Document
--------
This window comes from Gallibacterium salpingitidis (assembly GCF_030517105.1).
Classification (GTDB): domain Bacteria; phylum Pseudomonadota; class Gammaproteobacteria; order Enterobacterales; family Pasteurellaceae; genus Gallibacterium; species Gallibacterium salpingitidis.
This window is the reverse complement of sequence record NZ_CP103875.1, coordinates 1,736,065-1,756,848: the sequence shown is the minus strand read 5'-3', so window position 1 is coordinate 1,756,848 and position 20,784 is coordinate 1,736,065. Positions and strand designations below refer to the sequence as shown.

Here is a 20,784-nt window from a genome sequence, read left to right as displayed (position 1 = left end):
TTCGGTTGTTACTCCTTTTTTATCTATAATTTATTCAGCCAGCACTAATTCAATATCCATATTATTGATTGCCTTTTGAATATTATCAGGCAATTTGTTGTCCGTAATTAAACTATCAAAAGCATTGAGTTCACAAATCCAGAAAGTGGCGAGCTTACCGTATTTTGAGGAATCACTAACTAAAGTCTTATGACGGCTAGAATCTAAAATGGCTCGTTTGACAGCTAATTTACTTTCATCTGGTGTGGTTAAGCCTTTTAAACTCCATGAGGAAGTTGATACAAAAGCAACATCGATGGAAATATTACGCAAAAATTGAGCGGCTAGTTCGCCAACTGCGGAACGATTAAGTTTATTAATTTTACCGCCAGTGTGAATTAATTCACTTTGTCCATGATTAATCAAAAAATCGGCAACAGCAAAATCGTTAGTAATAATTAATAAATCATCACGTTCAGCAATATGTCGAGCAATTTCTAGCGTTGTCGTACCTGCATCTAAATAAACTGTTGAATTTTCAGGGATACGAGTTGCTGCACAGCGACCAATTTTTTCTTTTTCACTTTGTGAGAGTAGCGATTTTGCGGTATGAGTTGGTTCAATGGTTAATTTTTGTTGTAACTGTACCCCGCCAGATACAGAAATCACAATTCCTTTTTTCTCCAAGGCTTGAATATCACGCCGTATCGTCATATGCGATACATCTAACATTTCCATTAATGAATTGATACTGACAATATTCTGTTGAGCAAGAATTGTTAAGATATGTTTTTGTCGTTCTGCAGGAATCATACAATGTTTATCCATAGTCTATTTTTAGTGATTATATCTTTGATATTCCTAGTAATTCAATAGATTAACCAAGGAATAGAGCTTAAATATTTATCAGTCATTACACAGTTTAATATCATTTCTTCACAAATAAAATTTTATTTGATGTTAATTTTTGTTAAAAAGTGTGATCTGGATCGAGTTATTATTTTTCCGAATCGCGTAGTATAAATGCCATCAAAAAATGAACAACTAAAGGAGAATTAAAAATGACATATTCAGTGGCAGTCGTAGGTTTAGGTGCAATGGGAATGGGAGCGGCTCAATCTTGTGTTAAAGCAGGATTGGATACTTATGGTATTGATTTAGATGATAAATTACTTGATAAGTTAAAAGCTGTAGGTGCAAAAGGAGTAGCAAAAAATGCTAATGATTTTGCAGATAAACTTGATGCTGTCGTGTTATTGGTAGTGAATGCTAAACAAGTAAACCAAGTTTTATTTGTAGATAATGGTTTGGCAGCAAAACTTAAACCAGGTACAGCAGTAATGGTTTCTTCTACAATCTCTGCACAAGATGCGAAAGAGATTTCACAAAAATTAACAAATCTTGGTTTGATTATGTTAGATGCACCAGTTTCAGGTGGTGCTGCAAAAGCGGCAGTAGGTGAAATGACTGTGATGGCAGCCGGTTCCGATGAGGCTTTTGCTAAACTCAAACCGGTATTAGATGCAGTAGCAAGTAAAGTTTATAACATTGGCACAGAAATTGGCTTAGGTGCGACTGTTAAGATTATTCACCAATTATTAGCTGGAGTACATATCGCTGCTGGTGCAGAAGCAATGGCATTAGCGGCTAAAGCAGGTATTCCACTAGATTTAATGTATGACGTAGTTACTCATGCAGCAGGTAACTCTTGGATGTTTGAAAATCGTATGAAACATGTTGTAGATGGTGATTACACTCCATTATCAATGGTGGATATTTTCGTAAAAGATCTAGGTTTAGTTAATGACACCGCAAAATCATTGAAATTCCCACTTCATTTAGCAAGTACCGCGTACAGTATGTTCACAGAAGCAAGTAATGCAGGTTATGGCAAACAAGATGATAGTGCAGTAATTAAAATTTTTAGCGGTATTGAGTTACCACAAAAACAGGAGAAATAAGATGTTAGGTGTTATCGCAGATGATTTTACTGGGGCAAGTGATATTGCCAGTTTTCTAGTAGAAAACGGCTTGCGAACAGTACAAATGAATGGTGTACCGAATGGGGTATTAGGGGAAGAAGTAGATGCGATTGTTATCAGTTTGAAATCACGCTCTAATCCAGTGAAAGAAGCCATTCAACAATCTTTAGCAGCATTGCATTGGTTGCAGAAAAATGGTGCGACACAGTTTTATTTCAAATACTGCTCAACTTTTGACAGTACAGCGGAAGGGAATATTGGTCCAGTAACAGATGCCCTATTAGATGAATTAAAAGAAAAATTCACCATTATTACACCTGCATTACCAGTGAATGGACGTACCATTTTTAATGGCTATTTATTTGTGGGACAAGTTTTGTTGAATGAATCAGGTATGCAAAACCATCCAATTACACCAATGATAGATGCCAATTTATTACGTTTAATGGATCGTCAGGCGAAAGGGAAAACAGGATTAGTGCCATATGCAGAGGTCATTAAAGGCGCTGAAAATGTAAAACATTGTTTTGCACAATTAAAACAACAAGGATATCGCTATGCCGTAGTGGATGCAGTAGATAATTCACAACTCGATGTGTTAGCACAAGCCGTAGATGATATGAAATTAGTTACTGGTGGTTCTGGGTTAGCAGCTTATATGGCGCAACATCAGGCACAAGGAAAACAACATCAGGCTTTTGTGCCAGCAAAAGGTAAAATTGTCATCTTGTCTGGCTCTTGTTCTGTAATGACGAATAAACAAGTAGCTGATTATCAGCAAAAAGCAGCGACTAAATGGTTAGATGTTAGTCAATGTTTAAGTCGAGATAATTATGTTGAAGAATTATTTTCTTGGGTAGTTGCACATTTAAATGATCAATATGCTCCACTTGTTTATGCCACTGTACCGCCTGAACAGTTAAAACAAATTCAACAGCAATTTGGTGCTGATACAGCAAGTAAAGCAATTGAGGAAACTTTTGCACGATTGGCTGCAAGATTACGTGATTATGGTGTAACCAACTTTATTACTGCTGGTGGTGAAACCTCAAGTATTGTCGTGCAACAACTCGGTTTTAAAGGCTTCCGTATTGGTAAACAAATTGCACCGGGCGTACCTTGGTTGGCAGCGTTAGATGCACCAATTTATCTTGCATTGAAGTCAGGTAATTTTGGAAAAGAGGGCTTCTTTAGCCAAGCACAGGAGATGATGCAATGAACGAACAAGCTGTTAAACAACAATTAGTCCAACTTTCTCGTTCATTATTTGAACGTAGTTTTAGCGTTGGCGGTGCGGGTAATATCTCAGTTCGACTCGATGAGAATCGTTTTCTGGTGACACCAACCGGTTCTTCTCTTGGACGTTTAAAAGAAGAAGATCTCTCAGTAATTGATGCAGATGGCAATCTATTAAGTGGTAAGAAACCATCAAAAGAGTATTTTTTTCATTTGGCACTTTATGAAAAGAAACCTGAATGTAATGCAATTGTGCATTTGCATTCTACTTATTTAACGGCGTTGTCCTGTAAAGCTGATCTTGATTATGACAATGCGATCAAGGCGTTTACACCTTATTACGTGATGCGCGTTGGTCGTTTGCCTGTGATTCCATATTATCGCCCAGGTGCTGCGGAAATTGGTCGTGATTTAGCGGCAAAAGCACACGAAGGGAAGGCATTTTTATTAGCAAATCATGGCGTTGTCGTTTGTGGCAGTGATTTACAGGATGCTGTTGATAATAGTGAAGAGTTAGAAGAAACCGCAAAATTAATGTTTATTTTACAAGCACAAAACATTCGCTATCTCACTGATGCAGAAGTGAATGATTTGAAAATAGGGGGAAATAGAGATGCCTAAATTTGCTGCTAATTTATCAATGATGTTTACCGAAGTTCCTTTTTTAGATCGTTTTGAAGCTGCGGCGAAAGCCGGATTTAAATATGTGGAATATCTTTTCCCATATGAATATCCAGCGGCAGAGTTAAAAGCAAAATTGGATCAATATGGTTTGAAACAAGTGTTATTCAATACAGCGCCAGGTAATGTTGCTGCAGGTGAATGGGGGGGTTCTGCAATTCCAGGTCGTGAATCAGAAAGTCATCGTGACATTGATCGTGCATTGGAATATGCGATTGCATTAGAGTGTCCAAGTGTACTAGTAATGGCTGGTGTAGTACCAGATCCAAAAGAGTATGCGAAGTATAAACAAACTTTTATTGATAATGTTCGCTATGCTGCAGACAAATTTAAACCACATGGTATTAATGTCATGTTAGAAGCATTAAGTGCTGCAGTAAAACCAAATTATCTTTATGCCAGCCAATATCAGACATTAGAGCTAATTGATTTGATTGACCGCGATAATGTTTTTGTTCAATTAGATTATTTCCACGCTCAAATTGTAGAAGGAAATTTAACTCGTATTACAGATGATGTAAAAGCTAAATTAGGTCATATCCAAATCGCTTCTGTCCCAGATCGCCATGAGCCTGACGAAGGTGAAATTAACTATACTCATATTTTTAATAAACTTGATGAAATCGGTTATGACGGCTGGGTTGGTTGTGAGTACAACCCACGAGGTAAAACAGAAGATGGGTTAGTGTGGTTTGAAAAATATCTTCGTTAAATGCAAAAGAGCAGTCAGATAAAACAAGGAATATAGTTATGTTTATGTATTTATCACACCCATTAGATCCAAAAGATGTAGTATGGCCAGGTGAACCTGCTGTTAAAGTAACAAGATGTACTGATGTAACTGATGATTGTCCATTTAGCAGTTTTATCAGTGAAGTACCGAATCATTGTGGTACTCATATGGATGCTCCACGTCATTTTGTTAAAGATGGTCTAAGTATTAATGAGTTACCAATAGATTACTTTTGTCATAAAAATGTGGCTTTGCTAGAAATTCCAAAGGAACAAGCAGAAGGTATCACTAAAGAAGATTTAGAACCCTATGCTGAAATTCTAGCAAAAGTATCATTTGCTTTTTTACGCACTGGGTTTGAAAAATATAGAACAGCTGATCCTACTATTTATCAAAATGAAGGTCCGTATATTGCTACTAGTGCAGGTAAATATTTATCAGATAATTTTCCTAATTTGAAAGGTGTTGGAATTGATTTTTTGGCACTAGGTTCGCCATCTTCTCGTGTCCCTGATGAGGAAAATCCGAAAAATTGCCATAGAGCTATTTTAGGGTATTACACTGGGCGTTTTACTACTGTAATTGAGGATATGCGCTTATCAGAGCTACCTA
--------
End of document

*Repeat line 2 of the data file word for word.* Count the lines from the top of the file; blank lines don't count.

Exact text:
Classification (GTDB): domain Bacteria; phylum Pseudomonadota; class Gammaproteobacteria; order Enterobacterales; family Pasteurellaceae; genus Gallibacterium; species Gallibacterium salpingitidis.